Little More Lived In ends strong with the song "Land Brains," which combines a banjo and trumpet, which isn't done very often. I know Wilco isn't a great comparison, but Wilco has those classic early albums that created a giant following, and that's what Snowglobe doesn't have. This album is as good as anything Wilco has put out since Yankee Hotel Foxtrot. Maybe one day Snowglobe will be as popular.
24. Girl Talk - All Day: I'm a huge Girl Talk fan. He does mash up music right, because he has an extensive knowledge of popular music from the last 40 years. Other mash up artists mix only what is new and relevant. Listening to Girl Talk is like playing "Name That Tune," and the more extensive your knowledge of music, the more fun it is. A decent portion of the MTV hits over the last five years I only recognize because of Girl Talk.
There are several highlights, including Wale's "Pretty Girls" mixed with the guitar from Beck's "Loser," but possibly the biggest miss of his career was Arcade Fire's "Wake Up" mixed with "Money to Burn" by Birdmand. That one was forced because of the popularity of Arcade Fire, which brings me to my next point. This is a long album, and could be made into a near masterpiece eliminating 20 minutes of filler. However, you never know what works until you try it, and I would rather have two hours of Girl Talk trying to see what works than two hours of any other mix up artist trying to make things work. People don't respect the music made before they were born anymore.
Another great moment is the very beginning with the Ludacris song, "Get Out The Way," mixed with "War Pigs," by Black Sabbath. I was at a Cake show shortly after this album came out, and went to get a couple drinks before Cake's encore. The encore started right as I was leaving the bar with a cover of "War Pigs." As I tried to make my way back through the crowd to get to my date, after each guitar riff, I kept singing the Ludacris line, "Get out the way bitch, get out the way." I will always think of Girl Talk when I hear "War Pigs." That's a pretty decent compliment for a mash up artist.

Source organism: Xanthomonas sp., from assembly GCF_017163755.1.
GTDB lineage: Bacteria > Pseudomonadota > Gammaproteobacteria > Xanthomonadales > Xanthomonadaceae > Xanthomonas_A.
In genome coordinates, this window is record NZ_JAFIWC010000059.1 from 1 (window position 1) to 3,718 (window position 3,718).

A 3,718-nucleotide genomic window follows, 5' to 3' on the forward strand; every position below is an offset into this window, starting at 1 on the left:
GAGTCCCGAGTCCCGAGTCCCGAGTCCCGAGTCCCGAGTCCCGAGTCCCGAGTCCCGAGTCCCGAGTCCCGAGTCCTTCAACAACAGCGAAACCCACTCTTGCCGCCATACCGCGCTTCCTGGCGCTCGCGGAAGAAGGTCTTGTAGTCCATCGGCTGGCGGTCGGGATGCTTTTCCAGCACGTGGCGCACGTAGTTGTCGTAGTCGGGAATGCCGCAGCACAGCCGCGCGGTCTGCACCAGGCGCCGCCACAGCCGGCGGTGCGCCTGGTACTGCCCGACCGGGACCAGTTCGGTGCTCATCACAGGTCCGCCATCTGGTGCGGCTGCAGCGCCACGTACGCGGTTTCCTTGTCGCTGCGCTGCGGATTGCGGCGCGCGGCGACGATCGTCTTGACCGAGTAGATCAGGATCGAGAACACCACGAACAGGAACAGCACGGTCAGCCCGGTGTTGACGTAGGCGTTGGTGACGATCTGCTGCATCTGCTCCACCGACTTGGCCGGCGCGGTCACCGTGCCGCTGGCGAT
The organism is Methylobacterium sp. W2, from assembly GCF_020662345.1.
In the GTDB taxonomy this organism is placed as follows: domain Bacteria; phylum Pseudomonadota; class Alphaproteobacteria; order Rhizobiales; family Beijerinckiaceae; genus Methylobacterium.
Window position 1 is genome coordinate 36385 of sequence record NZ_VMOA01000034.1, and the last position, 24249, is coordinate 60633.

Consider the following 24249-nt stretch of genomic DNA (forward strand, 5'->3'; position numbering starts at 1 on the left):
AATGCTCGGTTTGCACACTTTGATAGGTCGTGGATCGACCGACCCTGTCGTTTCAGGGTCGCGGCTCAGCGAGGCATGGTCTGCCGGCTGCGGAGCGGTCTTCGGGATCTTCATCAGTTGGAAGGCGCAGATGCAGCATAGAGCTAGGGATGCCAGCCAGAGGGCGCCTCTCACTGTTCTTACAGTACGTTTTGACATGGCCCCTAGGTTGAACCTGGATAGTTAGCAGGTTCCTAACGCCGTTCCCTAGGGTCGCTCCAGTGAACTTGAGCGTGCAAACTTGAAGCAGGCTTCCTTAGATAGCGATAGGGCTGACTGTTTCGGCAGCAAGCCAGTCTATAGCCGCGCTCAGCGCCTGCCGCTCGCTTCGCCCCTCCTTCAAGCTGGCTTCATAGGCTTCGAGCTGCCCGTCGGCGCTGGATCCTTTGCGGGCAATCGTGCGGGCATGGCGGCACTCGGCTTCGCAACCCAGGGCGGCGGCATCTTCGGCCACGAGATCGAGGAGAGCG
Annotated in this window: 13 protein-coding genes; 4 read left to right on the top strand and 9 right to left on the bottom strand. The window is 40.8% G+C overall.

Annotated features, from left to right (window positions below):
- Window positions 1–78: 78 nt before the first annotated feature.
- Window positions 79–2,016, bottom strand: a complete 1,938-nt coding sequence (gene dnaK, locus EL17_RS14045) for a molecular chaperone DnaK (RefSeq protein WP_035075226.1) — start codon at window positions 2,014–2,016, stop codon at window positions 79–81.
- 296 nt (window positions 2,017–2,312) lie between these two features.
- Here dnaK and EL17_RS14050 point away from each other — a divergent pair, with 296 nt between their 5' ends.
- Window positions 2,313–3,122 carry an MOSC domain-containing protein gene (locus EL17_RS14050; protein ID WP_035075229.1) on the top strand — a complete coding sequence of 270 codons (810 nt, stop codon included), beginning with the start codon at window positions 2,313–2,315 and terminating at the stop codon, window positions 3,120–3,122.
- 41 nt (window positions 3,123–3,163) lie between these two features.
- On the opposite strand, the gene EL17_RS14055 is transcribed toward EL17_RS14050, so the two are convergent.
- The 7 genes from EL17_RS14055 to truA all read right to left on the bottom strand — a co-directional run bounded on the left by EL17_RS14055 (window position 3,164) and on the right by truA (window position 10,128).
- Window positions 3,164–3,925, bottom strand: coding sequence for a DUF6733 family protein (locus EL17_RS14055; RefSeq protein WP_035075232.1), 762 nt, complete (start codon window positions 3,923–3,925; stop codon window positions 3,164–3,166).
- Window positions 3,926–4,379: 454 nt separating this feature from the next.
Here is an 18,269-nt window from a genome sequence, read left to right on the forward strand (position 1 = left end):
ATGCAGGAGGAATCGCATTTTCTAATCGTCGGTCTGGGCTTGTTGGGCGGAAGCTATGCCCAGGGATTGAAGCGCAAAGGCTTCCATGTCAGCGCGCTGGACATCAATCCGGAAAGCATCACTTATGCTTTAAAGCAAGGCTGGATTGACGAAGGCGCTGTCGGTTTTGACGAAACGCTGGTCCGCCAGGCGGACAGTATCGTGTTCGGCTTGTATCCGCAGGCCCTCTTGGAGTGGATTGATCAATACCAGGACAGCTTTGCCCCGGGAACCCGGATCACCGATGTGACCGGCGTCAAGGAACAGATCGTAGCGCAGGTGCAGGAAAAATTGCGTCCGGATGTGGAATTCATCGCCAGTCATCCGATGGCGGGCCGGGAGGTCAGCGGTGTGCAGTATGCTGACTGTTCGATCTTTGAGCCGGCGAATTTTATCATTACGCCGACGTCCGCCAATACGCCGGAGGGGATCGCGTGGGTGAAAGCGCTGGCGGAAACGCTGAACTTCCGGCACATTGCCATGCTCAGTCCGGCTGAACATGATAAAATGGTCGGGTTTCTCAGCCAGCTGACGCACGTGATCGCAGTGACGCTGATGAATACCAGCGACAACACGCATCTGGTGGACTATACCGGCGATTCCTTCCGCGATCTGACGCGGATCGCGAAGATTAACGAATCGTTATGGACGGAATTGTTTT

23. Matthew Dear - Black City: Technically, this is electronic music, but it feels like this could easily be pulled off with a percussionist, keyboard, bass, and singer. It's the mixture of the low pitched somber vocals with the upbeat hooks that makes this album stick out as unique. "Little People (Black City)" is one of the best songs on the album, but the final track "Gem" is intriguing in that it incorporates an interesting sample which sounds like pigeons chirping, but is actually a female laughing. Smoke a couple hits, and you'll hear it. "Soil To Seed" is also a fantastic song, and "More Surgery" is easily the creepiest song I've heard in years.
22. Deerhunter - Halcyon Digest: When I really pay attention to this album, I'm thrilled at the level of detail they have in their music. But frankly, this album is boring. Every time I listen to it, it feels like the first time, because I don't recognize anything. I don't understand why everyone loves it so much? So why do I have it ranked so high? Because it's really sharp, and one day I'm going to finally get it. Deerhunter reminds me of Animal Collective (my favorite band), so it doesn't make sense that I don't dig them. A couple years from now, I will laugh at my current self for ranking this album so low, but today is not that day.
21. These New Puritans - Hidden: There is an awesome dynamic about this album, it's Bach meets Massive Attick meets Stomp. The album starts out with a clarinet/oboe/wind instrument solo, which reappears throughout the album. The strongest songs are heavy in drums, especially the rim shots (sounds gross, that's not what I meant). The overall sound of this album is so damn great, but unfortunately, it's very incohesive and hit or miss. If I was trying to sound cool, I would say this is the greatest album of 2010, because you've never heard of it. Hipsters win. Instead I'll say, if half the songs were replaced by above average songs, it would have been my number one. Definitley give it a listen though, "Attack Music" is easily the most catchy song.